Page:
Investigation of the DAOA/G30 locus in panic disorder

SIR—Recently, Hamilton et al1 performed a genome-wide scan in 60 multiplex pedigrees with a ‘panic disorder syndrome’ and found the most convincing linkage evidence on 13q32–q33. This chromosomal region has received strong attention in the study of schizophrenia and bipolar affective disorder (BPAD), since genetic variants within or near to the overlapping genes D-amino-acid oxidase activator (DAOA) and G30 located on 13q33 were associated with both schizophrenia and BPAD.2, 3, 4 In this study, we hypothesized that the DAOA/G30 locus might also confer risk for the development of panic disorder (PD). Several lines of evidence support this hypothesis: firstly, DAOA/G30 is located within the linkage peak for panic disorder syndrome observed by Hamilton et al.1 Secondly, results of several clinical and epidemiological studies suggest a shared etiologic background between PD and schizophrenia, for example, Bayle et al,5 as well as between PD and BPAD, for example, MacKinnon et al.6 Thirdly, recent findings suggest the involvement of DAOA in the glutamatergic signaling pathway,2 a pathway that has been implicated in anxiogenesis.

We analyzed SNPs at the DAOA/G30 locus in a sample consisting of 152 patients with PD and 208 controls of German descent. Patients were diagnosed according to DSM-IIIR and DSM-IV on the basis of structured clinical interviews (SADS-LA7 and CIDI8) and/or a review of medical records. The control individuals were anonymous blood donors, who had been recruited independently from the controls used in our previous association study of schizophrenia and BPAD.4 We focused on SNPs rs2391191 (M15), rs3918342 (M23), and rs421292 (M24), as these had shown the strongest association in our previous work.4 Additionally, we typed two flanking SNPs, rs778293 (M22) and rs3916972 (M25), covering this chromosomal region. Genotyping was carried out using the MassARRAY system (Sequenom, San Diego, USA) according to the genotyping method described by Ding and Cantor,9 with minor modifications (see Supplementary table). We performed both single-marker and haplotype analyses with the program COCAPHASE 2.40.10

Of the five variants at the DAOA/G30 locus typed, three SNPs (rs778293, rs3918342, and rs1421292) proved to be in significant LD with PD (Table 1), with the strongest evidence being observed for rs1421292 (P=0.031, OR 1.39). At the genotypic level, significant association was found between PD patients and rs1421292 under a dominant model (P=0.024, OR 2.12, Table 1). Given that a Bonferroni correction to adjust for multiple testing of loci would be overly conservative, and given the high levels of LD of these closely related markers, we used a permutation procedure instead. Our best P-value in the allelewise analysis was 0.031. In our simulation, a P-value of 0.031 or smaller would be seen by chance alone in 1129 times out of 10 000 replicates, yielding an empirical P-value of 0.113. In a subsequent step, we performed haplotype analysis (data not shown) comprising SNPs rs778293, rs3918342, and rs1421292, which were associated with disease in the single-locus analysis. The three-marker haplotype T–T–A was significantly less frequent in patients with PD (40 vs 48% in controls, P=0.030), and the haplotype C–C–T was more frequent in PD patients (42 vs 35% in controls, P=0.072). Although far from being significant (P-values >0.1), it is interesting to note that the allelic and haplotypic associations seem to be stronger in PD than in schizophrenia and BPAD. For example, the same alleles of rs3918342 and rs1421292 previously shown to be associated with schizophrenia and BPAD4 were even more frequent in patients with PD (rs3918342 allele C: 53% in schizophrenia and BPAD,4 57% in PD; rs1421292 allele T: 56 and 55% in schizophrenia and BPAD,4 respectively, 60% in PD).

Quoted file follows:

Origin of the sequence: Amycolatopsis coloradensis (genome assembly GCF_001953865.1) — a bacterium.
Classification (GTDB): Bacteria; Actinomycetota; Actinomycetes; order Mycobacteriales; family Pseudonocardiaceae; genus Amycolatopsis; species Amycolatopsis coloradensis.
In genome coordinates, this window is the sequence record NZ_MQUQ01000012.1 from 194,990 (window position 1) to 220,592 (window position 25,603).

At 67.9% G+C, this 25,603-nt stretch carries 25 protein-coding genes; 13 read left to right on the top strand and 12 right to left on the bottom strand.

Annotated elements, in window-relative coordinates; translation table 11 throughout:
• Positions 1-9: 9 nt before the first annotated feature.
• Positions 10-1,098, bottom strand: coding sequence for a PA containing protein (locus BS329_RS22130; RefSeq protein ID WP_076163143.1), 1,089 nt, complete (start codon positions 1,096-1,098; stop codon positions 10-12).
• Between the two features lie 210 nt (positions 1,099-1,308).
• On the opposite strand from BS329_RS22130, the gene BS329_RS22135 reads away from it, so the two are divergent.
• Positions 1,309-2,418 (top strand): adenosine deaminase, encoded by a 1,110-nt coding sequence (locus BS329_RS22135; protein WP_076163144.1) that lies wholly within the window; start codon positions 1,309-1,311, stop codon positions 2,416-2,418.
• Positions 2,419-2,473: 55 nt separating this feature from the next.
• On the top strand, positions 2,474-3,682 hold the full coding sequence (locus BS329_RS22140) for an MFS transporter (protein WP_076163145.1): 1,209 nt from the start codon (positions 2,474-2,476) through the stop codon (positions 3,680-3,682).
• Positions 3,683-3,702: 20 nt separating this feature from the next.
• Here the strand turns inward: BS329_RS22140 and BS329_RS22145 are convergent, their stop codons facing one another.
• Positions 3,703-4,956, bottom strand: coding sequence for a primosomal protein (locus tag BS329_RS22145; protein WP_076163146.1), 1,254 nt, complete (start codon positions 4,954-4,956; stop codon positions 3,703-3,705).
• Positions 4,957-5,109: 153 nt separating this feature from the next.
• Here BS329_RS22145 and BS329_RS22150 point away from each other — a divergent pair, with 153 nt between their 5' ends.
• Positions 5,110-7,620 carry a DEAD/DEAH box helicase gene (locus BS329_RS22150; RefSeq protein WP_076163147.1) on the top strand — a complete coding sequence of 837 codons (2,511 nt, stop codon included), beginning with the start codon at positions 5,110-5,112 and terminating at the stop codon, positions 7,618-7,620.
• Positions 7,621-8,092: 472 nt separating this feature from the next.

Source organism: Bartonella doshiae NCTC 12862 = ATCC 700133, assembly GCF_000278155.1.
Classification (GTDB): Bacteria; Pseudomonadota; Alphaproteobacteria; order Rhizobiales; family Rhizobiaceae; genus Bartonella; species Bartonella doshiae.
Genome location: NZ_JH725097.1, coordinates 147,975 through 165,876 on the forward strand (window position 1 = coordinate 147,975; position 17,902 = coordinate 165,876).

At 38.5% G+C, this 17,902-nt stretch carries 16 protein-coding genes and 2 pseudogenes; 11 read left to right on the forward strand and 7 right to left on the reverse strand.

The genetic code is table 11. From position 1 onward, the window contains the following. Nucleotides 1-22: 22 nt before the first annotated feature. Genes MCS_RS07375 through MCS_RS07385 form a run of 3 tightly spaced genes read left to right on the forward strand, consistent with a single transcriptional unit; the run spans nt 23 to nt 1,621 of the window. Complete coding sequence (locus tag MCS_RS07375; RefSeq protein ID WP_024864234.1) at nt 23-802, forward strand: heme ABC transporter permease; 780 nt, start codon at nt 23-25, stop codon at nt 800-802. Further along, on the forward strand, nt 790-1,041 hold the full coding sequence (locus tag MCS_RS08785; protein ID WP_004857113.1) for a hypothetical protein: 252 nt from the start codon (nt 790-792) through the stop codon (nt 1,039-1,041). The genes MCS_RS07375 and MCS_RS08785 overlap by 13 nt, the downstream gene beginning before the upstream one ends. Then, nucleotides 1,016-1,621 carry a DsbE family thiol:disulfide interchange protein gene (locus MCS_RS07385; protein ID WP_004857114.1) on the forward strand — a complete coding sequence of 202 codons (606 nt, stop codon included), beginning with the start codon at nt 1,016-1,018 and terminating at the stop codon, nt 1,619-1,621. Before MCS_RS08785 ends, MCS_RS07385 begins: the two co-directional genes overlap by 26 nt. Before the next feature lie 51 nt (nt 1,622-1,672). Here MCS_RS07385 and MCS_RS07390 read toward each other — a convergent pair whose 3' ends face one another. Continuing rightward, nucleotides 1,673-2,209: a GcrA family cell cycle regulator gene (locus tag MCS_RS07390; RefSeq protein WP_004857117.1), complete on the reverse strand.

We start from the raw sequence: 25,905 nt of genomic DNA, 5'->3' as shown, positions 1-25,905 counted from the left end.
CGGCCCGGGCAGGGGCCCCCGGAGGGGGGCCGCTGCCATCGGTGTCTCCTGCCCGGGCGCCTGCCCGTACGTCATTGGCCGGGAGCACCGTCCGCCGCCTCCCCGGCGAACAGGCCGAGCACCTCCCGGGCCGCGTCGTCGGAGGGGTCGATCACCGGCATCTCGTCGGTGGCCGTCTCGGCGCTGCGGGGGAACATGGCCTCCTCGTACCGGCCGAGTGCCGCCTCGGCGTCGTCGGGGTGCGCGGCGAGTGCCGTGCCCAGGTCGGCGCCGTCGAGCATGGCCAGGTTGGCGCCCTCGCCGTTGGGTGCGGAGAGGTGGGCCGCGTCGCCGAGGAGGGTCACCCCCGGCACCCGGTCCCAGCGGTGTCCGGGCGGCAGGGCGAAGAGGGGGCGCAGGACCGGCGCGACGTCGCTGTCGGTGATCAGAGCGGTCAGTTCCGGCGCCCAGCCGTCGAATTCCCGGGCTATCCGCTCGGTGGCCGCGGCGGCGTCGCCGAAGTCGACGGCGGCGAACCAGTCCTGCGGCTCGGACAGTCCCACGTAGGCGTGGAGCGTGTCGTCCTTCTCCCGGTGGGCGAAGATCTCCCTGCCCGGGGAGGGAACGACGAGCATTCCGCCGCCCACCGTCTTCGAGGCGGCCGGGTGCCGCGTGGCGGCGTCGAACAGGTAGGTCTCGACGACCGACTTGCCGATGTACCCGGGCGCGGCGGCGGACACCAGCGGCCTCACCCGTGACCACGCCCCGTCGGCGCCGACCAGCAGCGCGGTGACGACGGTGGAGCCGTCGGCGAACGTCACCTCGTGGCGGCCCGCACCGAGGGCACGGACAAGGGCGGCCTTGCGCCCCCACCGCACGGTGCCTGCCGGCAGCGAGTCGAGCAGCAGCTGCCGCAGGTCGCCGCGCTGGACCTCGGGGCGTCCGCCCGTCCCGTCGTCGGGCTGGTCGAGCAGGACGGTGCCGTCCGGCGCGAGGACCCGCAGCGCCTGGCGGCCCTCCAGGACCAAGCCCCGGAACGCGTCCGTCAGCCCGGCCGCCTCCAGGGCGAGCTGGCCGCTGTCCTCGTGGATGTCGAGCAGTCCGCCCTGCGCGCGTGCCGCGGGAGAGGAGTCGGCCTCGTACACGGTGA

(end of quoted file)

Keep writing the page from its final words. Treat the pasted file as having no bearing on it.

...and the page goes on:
Table 1 Statistical evaluation of allele and genotype frequencies for SNPs at the DAOA/G30 locus

Despite the fact that the observed single-marker associations do not withstand a stringent and robust adjustment for multiple testing at a nominal level of significance, our results suggest that variability at the DAOA/G30 locus may be involved in the etiology of PD. Since we have previously observed the same alleles and haplotypes to be associated with disease in our study on BPAD and schizophrenia, we believe that our findings are of potential interest for the psychiatric genetic community and may give a new perspective on conventional diagnostic categories.

References

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Correspondence to J Schumacher.

Additional information

Supplementary Information accompanies the paper on Molecular Psychiatry website (http://www.nature.com/mp).

Supplementary information

Supplementary table

Genotyping primers

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